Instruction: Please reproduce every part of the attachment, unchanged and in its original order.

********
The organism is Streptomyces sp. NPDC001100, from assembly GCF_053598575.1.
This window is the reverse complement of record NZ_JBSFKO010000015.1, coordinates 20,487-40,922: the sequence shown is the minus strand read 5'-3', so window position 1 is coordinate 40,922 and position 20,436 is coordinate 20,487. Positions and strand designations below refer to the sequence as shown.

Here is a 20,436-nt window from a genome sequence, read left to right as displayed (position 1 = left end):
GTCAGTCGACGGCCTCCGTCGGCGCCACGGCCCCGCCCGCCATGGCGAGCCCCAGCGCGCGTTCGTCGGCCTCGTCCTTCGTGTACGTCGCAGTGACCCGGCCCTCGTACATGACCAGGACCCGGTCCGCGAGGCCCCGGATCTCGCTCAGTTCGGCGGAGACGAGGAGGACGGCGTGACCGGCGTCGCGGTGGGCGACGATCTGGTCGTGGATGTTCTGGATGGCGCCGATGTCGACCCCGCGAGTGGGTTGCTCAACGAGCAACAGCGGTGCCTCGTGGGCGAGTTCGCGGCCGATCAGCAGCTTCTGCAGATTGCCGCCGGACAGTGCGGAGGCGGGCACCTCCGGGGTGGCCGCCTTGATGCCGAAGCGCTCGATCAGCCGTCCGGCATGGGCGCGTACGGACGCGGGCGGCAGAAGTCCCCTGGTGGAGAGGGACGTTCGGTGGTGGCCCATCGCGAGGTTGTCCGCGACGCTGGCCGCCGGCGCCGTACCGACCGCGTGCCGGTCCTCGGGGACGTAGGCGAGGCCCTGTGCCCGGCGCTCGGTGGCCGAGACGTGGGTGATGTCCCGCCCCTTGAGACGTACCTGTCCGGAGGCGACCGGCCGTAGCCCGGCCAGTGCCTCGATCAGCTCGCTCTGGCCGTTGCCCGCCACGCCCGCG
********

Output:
The organism is Streptomyces sp. NPDC001100, from assembly GCF_053598575.1.
This window is the reverse complement of record NZ_JBSFKO010000015.1, coordinates 20,487-40,922: the sequence shown is the minus strand read 5'-3', so window position 1 is coordinate 40,922 and position 20,436 is coordinate 20,487. Positions and strand designations below refer to the sequence as shown.

Here is a 20,436-nt window from a genome sequence, read left to right as displayed (position 1 = left end):
GTCAGTCGACGGCCTCCGTCGGCGCCACGGCCCCGCCCGCCATGGCGAGCCCCAGCGCGCGTTCGTCGGCCTCGTCCTTCGTGTACGTCGCAGTGACCCGGCCCTCGTACATGACCAGGACCCGGTCCGCGAGGCCCCGGATCTCGCTCAGTTCGGCGGAGACGAGGAGGACGGCGTGACCGGCGTCGCGGTGGGCGACGATCTGGTCGTGGATGTTCTGGATGGCGCCGATGTCGACCCCGCGAGTGGGTTGCTCAACGAGCAACAGCGGTGCCTCGTGGGCGAGTTCGCGGCCGATCAGCAGCTTCTGCAGATTGCCGCCGGACAGTGCGGAGGCGGGCACCTCCGGGGTGGCCGCCTTGATGCCGAAGCGCTCGATCAGCCGTCCGGCATGGGCGCGTACGGACGCGGGCGGCAGAAGTCCCCTGGTGGAGAGGGACGTTCGGTGGTGGCCCATCGCGAGGTTGTCCGCGACGCTGGCCGCCGGCGCCGTACCGACCGCGTGCCGGTCCTCGGGGACGTAGGCGAGGCCCTGTGCCCGGCGCTCGGTGGCCGAGACGTGGGTGATGTCCCGCCCCTTGAGACGTACCTGTCCGGAGGCGACCGGCCGTAGCCCGGCCAGTGCCTCGATCAGCTCGCTCTGGCCGTTGCCCGCCACGCCCGCG